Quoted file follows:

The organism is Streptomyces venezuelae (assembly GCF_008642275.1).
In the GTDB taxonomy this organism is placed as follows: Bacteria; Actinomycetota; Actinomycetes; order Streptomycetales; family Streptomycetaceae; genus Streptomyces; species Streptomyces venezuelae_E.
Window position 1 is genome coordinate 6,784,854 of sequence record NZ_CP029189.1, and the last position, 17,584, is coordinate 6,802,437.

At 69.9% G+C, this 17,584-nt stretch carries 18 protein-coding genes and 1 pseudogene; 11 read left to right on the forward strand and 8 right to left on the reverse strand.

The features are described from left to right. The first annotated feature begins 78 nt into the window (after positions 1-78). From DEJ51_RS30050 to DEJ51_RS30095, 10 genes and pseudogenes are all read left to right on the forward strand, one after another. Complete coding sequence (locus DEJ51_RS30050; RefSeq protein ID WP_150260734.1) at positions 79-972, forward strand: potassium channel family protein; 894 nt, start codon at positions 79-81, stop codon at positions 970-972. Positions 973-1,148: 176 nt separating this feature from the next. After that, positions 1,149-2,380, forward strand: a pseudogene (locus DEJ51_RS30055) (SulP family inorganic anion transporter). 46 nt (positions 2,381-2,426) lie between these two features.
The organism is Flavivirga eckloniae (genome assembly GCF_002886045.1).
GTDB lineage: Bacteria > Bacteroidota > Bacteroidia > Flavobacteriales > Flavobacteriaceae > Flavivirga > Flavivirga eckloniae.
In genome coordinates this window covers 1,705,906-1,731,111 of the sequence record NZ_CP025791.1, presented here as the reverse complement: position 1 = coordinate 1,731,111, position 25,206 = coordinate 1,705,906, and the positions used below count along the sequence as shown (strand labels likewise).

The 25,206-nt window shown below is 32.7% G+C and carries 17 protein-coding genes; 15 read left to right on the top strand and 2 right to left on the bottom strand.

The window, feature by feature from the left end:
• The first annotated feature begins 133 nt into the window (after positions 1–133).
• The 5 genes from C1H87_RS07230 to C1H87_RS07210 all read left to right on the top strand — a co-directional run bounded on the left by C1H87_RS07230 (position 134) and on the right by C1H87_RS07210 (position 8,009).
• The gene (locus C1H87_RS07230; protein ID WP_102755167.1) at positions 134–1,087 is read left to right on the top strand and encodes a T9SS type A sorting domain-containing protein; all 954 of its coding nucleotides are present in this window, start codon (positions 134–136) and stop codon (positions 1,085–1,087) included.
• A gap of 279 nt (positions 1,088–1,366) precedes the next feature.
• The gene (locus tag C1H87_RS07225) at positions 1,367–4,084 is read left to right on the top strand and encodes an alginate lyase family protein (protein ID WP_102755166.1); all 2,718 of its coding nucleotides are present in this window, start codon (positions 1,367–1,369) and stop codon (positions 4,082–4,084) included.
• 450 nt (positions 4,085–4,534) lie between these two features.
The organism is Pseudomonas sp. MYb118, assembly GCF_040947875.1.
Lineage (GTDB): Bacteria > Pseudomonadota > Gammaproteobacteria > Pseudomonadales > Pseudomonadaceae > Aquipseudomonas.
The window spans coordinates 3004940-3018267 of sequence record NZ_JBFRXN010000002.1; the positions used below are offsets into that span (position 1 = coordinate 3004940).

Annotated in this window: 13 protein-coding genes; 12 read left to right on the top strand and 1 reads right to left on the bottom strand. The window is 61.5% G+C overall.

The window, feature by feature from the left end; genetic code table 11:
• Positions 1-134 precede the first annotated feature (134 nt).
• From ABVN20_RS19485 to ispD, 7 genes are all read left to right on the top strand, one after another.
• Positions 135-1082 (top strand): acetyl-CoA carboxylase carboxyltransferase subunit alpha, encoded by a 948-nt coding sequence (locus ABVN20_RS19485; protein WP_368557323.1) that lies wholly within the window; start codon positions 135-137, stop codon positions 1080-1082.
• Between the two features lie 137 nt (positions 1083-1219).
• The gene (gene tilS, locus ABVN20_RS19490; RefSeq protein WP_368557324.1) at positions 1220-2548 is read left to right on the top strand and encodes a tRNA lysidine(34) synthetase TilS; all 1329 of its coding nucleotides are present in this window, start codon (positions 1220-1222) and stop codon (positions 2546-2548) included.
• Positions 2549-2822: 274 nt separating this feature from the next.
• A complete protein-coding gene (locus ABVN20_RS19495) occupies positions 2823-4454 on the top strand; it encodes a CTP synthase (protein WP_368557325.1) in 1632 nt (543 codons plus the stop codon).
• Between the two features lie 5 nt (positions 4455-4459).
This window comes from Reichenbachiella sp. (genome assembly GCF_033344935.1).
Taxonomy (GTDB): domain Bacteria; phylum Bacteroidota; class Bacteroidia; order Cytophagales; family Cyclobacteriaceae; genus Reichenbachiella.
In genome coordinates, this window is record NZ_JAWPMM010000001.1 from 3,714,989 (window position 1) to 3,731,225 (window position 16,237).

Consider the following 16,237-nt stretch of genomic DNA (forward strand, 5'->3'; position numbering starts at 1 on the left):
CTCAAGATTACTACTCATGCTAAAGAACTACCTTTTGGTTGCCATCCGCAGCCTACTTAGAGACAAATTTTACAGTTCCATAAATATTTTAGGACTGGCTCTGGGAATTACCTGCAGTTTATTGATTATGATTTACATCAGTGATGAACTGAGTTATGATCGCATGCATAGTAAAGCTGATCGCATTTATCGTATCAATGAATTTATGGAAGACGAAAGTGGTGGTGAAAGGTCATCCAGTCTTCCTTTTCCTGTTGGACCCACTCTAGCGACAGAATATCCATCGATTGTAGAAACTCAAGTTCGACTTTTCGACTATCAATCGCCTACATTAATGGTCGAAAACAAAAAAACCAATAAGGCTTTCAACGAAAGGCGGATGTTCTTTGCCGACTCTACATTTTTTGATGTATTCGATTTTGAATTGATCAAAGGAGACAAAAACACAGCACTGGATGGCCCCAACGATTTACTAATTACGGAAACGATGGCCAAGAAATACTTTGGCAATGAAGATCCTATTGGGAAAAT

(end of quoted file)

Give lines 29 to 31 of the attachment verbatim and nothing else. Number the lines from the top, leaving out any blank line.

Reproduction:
• Between the two features lie 5 nt (positions 4455-4459).
This window comes from Reichenbachiella sp. (genome assembly GCF_033344935.1).
Taxonomy (GTDB): domain Bacteria; phylum Bacteroidota; class Bacteroidia; order Cytophagales; family Cyclobacteriaceae; genus Reichenbachiella.